I love the ability that we have to communicate and inform ourselves ad nauseum.
But today, I long for a day of thoughtful and careful prose.
A day where people hesitate before they immortalize themselves and question anything written with didactic intentions.
I long for a day when people valued seeing things from different perspectives, rather than criminalizing people who dared to see both sides.
The other day, my 81 year old LDS grandmother gave me a box of books. I took all of her Neil A. Maxwell gems, as well as everything she had of Carol Lynn Pearson. She smiled as she saw my choices.
Today I finished reading this book.
Growing up in a world of subtle agendas, I looked for hers.
Of course, she had one. We all have an objective.
But more than anything, the book read with a need to simply state her truth--whether the truth of her experiences led me away or towards something. With that kind of writing, you will find what you're looking for, no matter what that might be.
You will discover that this book supports your agenda. And it does. There are parts of the book that bemoan the patriarchal prejudice in the LDS Church, and parts of the book that gravely question the choices of her homosexual husband.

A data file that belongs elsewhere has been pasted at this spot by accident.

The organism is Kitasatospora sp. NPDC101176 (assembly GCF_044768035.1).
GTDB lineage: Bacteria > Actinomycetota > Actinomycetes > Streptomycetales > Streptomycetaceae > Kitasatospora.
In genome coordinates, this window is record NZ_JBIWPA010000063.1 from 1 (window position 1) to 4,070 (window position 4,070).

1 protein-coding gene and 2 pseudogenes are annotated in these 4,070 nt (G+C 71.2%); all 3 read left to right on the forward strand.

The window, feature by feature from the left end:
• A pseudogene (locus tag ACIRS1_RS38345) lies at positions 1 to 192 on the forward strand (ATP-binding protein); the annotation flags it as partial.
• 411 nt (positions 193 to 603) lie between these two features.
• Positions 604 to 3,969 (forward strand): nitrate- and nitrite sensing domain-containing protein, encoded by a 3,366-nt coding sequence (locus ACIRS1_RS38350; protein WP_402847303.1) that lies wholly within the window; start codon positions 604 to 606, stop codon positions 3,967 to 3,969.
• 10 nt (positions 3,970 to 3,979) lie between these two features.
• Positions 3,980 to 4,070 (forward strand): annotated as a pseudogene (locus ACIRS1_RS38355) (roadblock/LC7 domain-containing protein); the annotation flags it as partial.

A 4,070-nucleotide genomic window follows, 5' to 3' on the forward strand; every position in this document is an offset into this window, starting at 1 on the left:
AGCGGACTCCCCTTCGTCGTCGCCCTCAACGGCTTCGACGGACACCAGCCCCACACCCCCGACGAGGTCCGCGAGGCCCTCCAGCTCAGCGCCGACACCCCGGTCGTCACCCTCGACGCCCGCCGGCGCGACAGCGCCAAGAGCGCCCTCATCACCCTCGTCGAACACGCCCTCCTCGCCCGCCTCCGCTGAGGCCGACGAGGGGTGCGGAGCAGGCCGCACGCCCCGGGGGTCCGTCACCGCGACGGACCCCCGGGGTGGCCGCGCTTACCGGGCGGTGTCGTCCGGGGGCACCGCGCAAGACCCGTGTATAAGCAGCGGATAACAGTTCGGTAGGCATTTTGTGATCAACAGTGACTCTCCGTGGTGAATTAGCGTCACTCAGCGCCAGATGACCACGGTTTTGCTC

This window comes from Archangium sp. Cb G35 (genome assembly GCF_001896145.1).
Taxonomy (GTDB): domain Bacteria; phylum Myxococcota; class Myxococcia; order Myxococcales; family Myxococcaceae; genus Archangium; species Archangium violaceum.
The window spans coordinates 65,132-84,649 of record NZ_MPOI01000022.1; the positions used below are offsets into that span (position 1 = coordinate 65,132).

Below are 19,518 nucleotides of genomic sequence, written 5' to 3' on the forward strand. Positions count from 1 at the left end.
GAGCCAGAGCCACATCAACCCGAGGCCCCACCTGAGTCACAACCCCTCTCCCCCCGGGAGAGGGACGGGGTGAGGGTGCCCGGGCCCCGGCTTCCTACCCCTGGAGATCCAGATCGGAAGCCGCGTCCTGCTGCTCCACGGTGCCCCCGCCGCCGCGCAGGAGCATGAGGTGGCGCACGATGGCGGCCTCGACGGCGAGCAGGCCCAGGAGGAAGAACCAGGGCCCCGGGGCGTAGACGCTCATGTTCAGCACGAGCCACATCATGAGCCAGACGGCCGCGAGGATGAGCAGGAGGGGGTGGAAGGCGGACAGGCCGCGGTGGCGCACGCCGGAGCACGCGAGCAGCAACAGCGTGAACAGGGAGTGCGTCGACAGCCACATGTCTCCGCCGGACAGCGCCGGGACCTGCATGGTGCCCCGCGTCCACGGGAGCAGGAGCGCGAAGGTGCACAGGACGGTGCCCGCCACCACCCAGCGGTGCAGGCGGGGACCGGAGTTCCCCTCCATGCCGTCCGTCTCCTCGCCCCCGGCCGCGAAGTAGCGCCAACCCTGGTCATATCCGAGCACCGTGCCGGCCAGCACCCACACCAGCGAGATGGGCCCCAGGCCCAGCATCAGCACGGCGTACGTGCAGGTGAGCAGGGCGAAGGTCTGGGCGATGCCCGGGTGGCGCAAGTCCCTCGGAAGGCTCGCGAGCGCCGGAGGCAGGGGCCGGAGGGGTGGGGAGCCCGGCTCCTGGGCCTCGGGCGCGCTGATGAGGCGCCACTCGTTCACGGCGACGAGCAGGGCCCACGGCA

It is published in 1986.
I finished the book with tears at what we've lost, believing everything and nothing. Questioning everything and nothing.
There are too many favorite passages, but this passage, describing her church congregation's compassionate response to her husband's illness from AIDS in the early 80s touched me the most.
I long for a dialogue with someone unafraid of revealing the weaknesses of their stand while upholding the power of their convictions. The world will not end if we see both sides my friends.
Today, I am grateful for perspectives. Plural.
(And you are grateful for my brevity, because I could write about this book for DAYS.)